When I moved to Toronto with them big city dreams, it was from a smaller town nearby. Disability art was a new and burgeoning thing to me then, and to the Canadian scene, and I was eager to explore it. I resolved that in order to do that I needed to be around people that could grow me. I needed to know what was out there and I figured Toronto could tell me, with its rumours of other disabled queers.

This cold shoulder of a city has fulfilled its promise and then some. I’ve learned the art hustle of the emerging marginalized artist. Connection across disciplines, politics, and identities. Negotiations between steep rent and steeper poverty transformed into sweet poetry on the social media surface of me. I have made a home and it only took five years to get here.

Here for me is more literally the city’s southwest neighbourhood of Parkdale. I suppose Parkdale is as good a place as any to think about being disabled. Poverty and gentrification coming in from all sides. A place where scrappy meets yuppie in an elbow of streets just before the lake. Years learning the sidewalk dance of dodging the wheelie cart bubbies of a still very Polish Roncesvalles Village cuz no they don’t see your shared crip identities and they will RUN YOU DOWN.

The word disability has a lot of whiteness to contend with. It comes from institutions, which have an inherited colonial history: the medical industrial complex and the academic industrial complex.

I receive a lot of speaking engagements from academic institutions. The academy did not create disability art, but it did brand it. With the brand comes the decree of legitimacy. (I was once asked to give a presentation at a conference at Yale. It didn’t matter that no one paid me; it was Yale! Yaaaaale. Although when trying to board the campus shuttle, right on cue, I was asked if I was looking for the hospital shuttle).

I think I really did believe that a growing interest in disability art meant a growing care for disabled people. But that is a harsh untruth of being a marginalized artist contending with institutionalized power. With the apparent success of my own growing brand, I feel a growing emptiness. Hunger pangs that the McD’s value menu never seems to fill, despite repeated attempts at slinging toonies at the problem.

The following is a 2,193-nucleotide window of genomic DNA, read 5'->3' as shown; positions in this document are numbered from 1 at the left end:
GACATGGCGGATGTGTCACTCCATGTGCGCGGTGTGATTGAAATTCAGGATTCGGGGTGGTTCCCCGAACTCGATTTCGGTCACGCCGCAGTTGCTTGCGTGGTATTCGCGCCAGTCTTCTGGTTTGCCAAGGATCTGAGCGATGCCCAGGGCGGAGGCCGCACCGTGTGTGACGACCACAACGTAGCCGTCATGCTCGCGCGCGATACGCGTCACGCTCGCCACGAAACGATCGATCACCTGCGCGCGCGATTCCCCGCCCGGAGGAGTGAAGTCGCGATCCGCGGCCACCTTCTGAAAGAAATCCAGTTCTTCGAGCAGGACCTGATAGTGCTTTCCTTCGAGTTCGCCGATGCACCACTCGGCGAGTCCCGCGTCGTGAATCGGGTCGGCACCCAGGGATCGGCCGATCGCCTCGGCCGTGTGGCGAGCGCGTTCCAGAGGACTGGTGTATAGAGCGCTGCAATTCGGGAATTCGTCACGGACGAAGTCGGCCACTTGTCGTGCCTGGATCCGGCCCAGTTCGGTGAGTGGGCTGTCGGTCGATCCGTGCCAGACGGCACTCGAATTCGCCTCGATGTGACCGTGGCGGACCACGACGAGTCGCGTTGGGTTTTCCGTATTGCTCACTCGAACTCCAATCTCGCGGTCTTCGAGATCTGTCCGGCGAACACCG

In a Canadian art context, marginalized identities ask for commodification in order to sustain an emerging artistic practice, while the work produced is often valued for only that: its marginalized quota. In the process of naming oneself over and over as marginalized artist, for funding, for work, for survival, an oppositional isolation is deeply felt. As though that is all one’s work is or is doing: marginalizing.

I can remember my first review in NOW Magazine, during my very first solo show for CONTACT Photography Festival. The images spanned the work of two years of vivid, visceral, queer and erotic digital self-portraiture; early photographic attempts at visually locating myself across my identities and communities. Although positive, the paragraph written about the series amounted to ‘These photographs show sachse just living life!’

Since that time, I have been given several platforms to speak from. And yet I still long for the missing care in my work’s curation. Disability art has in many ways revealed itself to exist to legitimize the very whitewashed disability studies academy. The disability studies academy will engage with disabled artists insofar as they prove of value to scholarship.

This problem is further perpetuated by organizational funding structures like the Ontario Art Council’s project grant specific disability art, which insists on a full disability roster (of almost circus-like variety) in order to be considered. If the entire slew of the projects participants are not disabled, the project does not qualify, which is a forced segregation having nothing to do with craft or medium.

Sadly, disability art is not inherently healing justice, as the spaces it takes up do not centre care or healing, but commodification. I have at times made bad art that speaks to non-disabled feminists before because it meant getting heard from at all; the ache for intimate artistic engagement is real and fuels the work of survival of artists working from the margins.

Thursday, March 24th, 2016. It’s late. I just left Lynx, horizontal on one of black pleather couches in the lobby of OCAD (Ontario College of Art and Design), spoons(1.) low and on the phone with their Vancouver sweetie.


1. Spoon Theory

The word disability has a lot of whiteness to contend with. It comes from institutions, which have an inherited colonial history: the medical industrial complex and the academic industrial complex.

I receive a lot of speaking engagements from academic institutions. The academy did not create disability art, but it did brand it. With the brand comes the decree of legitimacy. (I was once asked to give a presentation at a conference at Yale. It didn’t matter that no one paid me; it was Yale! Yaaaaale. Although when trying to board the campus shuttle, right on cue, I was asked if I was looking for the hospital shuttle).